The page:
New Book on Prohibition Gangsters Lurid and Lively

Marc Mappen
Rutgers, 2018, 258 pages.

There’s something about outlaws that many people find attractive—even when those outlaws are bloodthirsty murderers. Maybe it’s because they appeal to the darker impulses of law abiders who dream of setting their own ids free to roam. Or maybe it’s the lingering suspicion that laws and economic systems are not really designed for the prosperity and well-being of the proverbial Average Joe, so we admire those who machine gun their way fortune and infamy. Still, public curiosity is odd given the fact that most gangsters and outlaws were not Robin Hood types that shared their ill-gotten wealth. For every Pretty Boy Floyd, there were dozens of Mafiosi more likely to run protection rackets on Joe than to look out for his interests.

By nature gangsters thrive on vice, which is why historians usually see the Prohibition era (1920-33) as the golden age of American crime. The great Western experiment with outlawing booze quickly shed its utopian skin and revealed the inner sinners. In the United States, urban officials and journalists such as H. L. Mencken warned as early as 1925 that the 18th Amendment outlawing the manufacture, transportation, or sale of alcohol was a failure; had Al Smith won the 1928 presidential election, it might have been repealed five years earlier. As it was, many cities only half-hardheartedly tried to enforce Prohibition. Who could blame police and politicians—even those not on the take—for treading warily? Much as in the case of battling today’s gangs and drug kingpins, law enforcement was out-gunned. Consider the cast of characters that come to mind when we think of Prohibition era gangsters: Al Capone, Meyer Lansky, Legs Diamond, Dutch Schultz, Lucky Luciano, Bugs Moran, Frank Nitti, and Bugsy Siegel are enough to strike fear into any heart. Moreover, as writer/editor Marc Mappen argues in a chapter titled “Smaller Cities,” the famed crime waves we associate with Chicago, New York, and Atlantic City were merely the tip of the iceberg.

As Mappen notes, many gangsters lived short and brutish lives; their partners in crime often meted out what passed for justice. However, he also draws our attention to the fact that just one Prohibition era crime racketeer, Louis Lepke Buchalter, was executed for his crimes. A few, most famously Al Capone, were brought down by methods that did not involve mano e mano battles between cops and gangsters; Capone went to jail for tax evasion and several others fell prey to new racketeering laws. For the most part, though, those who survived inter- and intra-gang violence died in their beds. As Mappen puts it in his concluding chapter, “For them, crime did pay” (213).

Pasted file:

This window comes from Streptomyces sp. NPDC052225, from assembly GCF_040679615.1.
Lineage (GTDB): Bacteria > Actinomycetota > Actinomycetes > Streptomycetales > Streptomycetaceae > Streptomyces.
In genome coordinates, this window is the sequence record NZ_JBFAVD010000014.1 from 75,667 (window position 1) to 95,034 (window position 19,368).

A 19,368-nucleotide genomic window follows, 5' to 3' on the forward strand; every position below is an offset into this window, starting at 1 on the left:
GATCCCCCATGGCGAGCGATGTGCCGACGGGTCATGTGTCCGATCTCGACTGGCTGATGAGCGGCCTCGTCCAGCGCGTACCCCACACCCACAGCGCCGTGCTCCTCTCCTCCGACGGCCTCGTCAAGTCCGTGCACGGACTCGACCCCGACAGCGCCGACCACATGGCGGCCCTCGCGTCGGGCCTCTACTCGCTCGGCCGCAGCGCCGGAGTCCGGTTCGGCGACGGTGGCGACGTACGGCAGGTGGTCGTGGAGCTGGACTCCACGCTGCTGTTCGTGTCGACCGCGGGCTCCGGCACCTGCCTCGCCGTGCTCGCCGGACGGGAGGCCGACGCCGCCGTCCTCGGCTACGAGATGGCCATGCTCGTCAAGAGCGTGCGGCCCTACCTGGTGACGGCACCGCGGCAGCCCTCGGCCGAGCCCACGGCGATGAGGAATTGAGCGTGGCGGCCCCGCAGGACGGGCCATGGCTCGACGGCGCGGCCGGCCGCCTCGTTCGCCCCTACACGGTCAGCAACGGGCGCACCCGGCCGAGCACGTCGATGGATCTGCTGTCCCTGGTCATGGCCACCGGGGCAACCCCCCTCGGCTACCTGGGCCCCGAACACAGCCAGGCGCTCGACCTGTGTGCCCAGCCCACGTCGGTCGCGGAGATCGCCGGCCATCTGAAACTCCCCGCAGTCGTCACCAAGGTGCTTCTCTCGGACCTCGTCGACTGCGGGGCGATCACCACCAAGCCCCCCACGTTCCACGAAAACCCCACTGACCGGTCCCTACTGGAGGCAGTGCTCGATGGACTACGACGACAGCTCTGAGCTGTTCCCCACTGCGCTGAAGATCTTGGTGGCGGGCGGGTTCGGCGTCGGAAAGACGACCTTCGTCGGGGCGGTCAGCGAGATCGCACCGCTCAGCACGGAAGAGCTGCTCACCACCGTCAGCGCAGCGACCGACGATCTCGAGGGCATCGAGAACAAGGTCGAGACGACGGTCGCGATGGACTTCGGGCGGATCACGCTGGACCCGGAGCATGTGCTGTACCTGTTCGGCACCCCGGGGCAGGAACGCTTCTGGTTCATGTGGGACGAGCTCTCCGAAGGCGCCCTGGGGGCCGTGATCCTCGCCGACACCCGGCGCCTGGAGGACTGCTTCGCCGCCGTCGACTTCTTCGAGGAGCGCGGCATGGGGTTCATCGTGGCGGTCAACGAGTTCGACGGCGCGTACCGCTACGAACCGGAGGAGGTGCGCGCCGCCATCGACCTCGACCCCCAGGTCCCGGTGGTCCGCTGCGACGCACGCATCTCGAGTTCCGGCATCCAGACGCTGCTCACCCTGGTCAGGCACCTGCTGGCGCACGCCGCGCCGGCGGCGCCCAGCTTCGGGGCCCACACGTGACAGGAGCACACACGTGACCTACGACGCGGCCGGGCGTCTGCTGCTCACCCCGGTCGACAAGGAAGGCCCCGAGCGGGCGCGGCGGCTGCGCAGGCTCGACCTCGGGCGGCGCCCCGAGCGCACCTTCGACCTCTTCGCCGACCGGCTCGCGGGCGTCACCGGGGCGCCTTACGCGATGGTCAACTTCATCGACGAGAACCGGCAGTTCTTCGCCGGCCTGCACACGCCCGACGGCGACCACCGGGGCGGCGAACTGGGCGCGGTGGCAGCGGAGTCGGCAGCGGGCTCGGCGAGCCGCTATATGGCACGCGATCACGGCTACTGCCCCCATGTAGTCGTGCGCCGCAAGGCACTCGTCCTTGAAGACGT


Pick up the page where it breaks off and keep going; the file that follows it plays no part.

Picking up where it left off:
Mappen gives context for Prohibition era crime, but the deep background is not the main focus of his book. He is clearly one of those who are fascinated by gangsters. That’s not to say he admires them; as his subtitle suggests, he sees them as part of a “bad generation” driven by greed and violence. But he’s also a chronicler of the minutiae that surrounds his central figures. If, like me, the details of who attended what syndicate conference and who pulled the trigger on whom does not satisfy some innate curiosity, you may find yourself skimming sections of the book. As a social historian, I was more drawn to themes that are largely glossed in Prohibition Gangsters, such as the fact that Jewish and Italian mobsters often assumed Irish surnames in twisted assimilation attempts. I also wanted much more discussion of race and gender, two topics that were (if you will) little more than drive-bys in Mappen’s study. In like fashion, I found his suggested connections between pre- and post-World War Two organized crime to be more dotted lines than solid ones. I was left unconvinced that the links are as straightforward as he suggests, but maybe he has more in mind than he showed in discussions of postwar mobster figures such as Frank Costello and Vito Genovese.

These, however, are critiques of Mappen’s fascinations as refracted through my own. If you share his desire to peel the inner lives and details of infamous prewar thugs, Mappen is a go-to source. His text is concise and lively, and his research is sound. He doesn’t glamorize his subjects, but he does make them interesting. That alone is a delicate balancing act upon the running board of a speeding car.

Rob Weir   

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